Why herbal medicines need to be treated as drugs

July 28, 2010

There is a tendency among some people to assume that herbal medicines are safe, since they’re “natural”. However, those that work (many are found not to work when they’re actually studied properly) act because a chemical in the herbal medicine has an effect on the body, just like any pharmaceutical drug. Since many pharmaceutical drugs were derived from herbal medicines, you would think this would be evident, but that doesn’t seem to stop people from assuming they’re safe.

Unlike pharmaceutical drugs, natural products are often available without consulting a medical doctor. They also are not subject to the same level of regulation and control; most not only haven’t been properly tested to see if they work, but also haven’t undergone rigorous safety studies. Furthermore, the purity and potency of these products generally aren’t regulated [1]; as a result the dose of the active chemical is often unknown (and in some cases it isn’t always present), and contamination of herbal products or misidentification of plants have been reported [2]. The natural products industry has aggressively resisted regulation in Canada and many other countries, however.

I’m not suggesting all herbal products are dangerous; many have been used for a long time without obvious adverse effects (though chronic effects can’t be ruled out without proper testing). However, one concern that probably doesn’t get as much attention as it should is the potential for drug interactions, some of which can be lethal. This risk is compounded by these products being available without consulting a doctor – often a doctor doesn’t know which herbal products a person is taking.

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Human health effects of oil spills and implications for the BP spill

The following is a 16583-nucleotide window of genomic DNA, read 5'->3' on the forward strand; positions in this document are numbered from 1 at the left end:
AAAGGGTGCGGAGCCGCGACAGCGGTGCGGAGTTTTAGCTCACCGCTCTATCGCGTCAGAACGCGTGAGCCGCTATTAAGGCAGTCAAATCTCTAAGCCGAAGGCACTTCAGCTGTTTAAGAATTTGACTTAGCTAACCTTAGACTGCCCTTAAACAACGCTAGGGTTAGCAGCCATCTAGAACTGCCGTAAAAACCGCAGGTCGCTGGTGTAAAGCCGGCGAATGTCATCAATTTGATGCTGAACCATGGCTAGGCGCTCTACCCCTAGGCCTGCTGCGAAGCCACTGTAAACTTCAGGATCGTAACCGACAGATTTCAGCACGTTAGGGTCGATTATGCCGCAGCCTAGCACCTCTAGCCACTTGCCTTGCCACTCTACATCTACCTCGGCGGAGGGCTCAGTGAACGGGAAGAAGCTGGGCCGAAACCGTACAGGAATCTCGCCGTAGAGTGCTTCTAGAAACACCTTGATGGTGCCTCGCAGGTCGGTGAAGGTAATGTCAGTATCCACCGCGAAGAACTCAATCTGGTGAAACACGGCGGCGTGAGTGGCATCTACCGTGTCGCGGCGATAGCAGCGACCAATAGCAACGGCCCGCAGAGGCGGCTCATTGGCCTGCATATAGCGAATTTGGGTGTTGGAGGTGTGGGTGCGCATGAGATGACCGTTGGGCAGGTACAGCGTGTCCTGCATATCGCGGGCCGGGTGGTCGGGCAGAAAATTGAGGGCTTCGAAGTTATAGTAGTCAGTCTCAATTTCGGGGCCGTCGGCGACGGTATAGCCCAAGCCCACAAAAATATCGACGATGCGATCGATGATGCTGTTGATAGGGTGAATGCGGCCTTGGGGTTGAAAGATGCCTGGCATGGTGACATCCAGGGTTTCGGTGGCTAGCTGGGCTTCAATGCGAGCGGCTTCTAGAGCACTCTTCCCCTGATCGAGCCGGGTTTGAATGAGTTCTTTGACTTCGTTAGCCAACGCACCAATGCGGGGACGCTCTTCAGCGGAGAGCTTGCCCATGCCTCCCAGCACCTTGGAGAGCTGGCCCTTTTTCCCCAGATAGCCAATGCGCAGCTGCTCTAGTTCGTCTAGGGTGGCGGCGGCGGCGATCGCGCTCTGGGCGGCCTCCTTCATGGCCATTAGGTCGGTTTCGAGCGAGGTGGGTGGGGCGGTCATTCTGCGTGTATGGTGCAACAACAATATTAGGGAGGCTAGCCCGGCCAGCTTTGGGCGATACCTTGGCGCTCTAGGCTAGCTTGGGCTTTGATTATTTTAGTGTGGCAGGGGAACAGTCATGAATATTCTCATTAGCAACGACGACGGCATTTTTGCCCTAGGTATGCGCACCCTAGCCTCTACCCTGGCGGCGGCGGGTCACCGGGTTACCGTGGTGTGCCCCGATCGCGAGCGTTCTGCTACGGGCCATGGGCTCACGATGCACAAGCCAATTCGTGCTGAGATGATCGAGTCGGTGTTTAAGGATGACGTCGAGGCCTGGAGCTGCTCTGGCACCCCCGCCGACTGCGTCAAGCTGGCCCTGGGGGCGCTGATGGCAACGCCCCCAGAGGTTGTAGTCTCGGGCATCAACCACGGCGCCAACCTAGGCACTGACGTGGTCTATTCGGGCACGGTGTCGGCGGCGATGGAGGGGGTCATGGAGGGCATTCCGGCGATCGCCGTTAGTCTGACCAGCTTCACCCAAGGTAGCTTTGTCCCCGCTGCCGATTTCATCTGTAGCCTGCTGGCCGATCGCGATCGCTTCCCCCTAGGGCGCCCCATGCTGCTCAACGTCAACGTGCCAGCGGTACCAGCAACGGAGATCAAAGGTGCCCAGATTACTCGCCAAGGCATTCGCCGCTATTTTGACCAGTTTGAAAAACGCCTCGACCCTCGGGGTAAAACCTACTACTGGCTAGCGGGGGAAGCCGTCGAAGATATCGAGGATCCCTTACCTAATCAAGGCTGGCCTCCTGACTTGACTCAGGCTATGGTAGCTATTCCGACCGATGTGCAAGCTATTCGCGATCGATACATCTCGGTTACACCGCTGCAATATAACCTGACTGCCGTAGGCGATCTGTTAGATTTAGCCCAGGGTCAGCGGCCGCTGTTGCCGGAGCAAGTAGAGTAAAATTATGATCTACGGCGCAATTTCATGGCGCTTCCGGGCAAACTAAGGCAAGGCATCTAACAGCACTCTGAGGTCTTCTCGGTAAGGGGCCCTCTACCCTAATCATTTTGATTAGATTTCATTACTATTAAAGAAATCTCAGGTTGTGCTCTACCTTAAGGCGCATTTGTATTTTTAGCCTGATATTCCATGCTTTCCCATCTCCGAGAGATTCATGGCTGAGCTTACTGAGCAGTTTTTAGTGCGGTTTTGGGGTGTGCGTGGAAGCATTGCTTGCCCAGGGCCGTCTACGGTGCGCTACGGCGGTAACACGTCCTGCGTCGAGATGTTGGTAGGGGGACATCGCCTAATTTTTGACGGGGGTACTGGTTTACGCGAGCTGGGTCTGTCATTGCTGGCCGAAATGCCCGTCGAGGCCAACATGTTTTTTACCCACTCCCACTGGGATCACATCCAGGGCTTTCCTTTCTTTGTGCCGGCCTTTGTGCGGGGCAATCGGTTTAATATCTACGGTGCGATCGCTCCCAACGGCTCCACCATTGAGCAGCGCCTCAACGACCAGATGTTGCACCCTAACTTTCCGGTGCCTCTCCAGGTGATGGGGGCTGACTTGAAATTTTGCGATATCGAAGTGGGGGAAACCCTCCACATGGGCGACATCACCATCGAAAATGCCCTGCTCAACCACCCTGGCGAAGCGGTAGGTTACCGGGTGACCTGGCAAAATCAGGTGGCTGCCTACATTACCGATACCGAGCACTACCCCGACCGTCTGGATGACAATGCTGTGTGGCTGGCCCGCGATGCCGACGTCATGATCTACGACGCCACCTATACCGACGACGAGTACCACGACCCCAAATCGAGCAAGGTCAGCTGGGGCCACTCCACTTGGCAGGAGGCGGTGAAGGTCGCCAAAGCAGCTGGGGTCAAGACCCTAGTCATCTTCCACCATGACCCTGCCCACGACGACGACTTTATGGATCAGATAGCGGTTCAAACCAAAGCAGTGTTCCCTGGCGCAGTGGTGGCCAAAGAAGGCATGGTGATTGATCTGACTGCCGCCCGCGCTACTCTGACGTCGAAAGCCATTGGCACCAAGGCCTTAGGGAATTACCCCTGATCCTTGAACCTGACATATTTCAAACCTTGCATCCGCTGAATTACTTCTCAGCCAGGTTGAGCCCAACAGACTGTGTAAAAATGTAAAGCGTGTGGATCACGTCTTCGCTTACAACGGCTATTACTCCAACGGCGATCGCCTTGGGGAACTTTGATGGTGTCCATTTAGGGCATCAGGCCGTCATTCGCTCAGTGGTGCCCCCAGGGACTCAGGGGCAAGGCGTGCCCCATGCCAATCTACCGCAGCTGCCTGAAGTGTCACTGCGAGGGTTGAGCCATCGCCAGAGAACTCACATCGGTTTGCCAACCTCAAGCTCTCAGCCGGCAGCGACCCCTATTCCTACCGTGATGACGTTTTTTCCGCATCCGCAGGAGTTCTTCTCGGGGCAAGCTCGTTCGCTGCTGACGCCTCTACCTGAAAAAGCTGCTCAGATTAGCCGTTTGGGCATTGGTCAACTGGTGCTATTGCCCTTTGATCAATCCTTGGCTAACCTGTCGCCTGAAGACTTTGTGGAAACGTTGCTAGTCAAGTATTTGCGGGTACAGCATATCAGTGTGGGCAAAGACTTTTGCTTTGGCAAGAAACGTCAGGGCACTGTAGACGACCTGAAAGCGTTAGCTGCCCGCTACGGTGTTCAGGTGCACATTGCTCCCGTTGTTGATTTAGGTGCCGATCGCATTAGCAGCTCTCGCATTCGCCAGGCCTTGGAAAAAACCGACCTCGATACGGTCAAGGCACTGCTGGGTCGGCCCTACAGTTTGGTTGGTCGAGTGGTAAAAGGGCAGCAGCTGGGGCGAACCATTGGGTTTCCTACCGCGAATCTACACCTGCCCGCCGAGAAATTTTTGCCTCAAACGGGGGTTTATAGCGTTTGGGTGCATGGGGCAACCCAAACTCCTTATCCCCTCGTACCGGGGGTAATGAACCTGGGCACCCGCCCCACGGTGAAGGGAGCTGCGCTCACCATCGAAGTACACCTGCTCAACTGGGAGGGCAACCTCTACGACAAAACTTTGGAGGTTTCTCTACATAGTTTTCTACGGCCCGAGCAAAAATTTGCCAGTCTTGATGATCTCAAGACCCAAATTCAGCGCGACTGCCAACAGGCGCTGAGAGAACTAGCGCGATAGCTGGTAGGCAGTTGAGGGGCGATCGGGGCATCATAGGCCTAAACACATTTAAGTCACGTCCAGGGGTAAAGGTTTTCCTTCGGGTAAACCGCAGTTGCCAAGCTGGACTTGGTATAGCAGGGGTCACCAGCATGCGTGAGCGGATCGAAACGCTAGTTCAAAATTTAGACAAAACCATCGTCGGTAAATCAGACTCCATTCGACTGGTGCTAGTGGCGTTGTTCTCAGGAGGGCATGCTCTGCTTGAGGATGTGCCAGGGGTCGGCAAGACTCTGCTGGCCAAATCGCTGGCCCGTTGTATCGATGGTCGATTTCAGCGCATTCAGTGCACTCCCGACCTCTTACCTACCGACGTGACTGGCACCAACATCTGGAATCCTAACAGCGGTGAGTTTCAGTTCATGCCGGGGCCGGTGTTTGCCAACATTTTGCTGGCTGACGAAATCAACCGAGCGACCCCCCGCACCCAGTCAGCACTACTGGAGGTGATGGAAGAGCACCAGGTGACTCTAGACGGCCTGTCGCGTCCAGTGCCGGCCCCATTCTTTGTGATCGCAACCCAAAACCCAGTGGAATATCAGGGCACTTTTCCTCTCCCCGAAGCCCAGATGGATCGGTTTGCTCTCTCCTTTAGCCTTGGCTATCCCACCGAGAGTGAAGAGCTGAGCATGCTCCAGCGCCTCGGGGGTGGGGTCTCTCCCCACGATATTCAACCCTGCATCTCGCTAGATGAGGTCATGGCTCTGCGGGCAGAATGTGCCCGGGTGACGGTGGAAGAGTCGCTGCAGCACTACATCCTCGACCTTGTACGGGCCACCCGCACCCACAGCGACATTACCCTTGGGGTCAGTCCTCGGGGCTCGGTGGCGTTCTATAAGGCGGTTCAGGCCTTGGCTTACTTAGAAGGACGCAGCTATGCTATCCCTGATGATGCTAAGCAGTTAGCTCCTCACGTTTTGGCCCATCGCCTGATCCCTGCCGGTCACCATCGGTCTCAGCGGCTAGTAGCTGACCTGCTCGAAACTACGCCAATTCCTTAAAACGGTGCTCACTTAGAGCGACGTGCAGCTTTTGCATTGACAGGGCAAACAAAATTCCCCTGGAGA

July 17, 2010

ResearchBlogging.org
A lot of the media (and scientific) attention to oil spills in the ocean focuses on the effects on marine ecosystems. The ecological effects, particularly in the short term, are undeniable – the pictures of oil-soaked birds are an obvious example. However, less attention is given to the potential effects on human health – both to those living in communities near the spill, and those involved in the spill clean up. A very timely review by Francisco Aguilera and colleagues, published shortly before the recent BP spill, looked at data from other recent spills; some of the conclusions from this review can be extrapolated to look at the human health implications of the BP spill.

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Insect Repellents

July 6, 2010

While on the whole I think most people probably like summer, it is the time of year when those pesky insects, and in particular mosquitoes, come out to bother us. Locally, it is expected to be a particularly bad year for mosquitoes due to ideal breeding conditions. In addition to being a general annoyance and leaving itchy mosquito bites, mosquitoes and other insects can transmit diseases such as West Nile Virus (or, if you happen to be in a more tropical location, malaria).

To keep mosquitoes and other insects away, we commonly use insect repellents. There are other approaches, ranging from staying indoors (but who wants to do that in the summer) to wearing protective clothing (again not ideal) to using various candles, torches, electrical devices, etc. that hopefully keep them away, but if you’re not going to be staying in one spot I suspect most people would choose an insect repellent. So how do you decide which of the many products available is the best?

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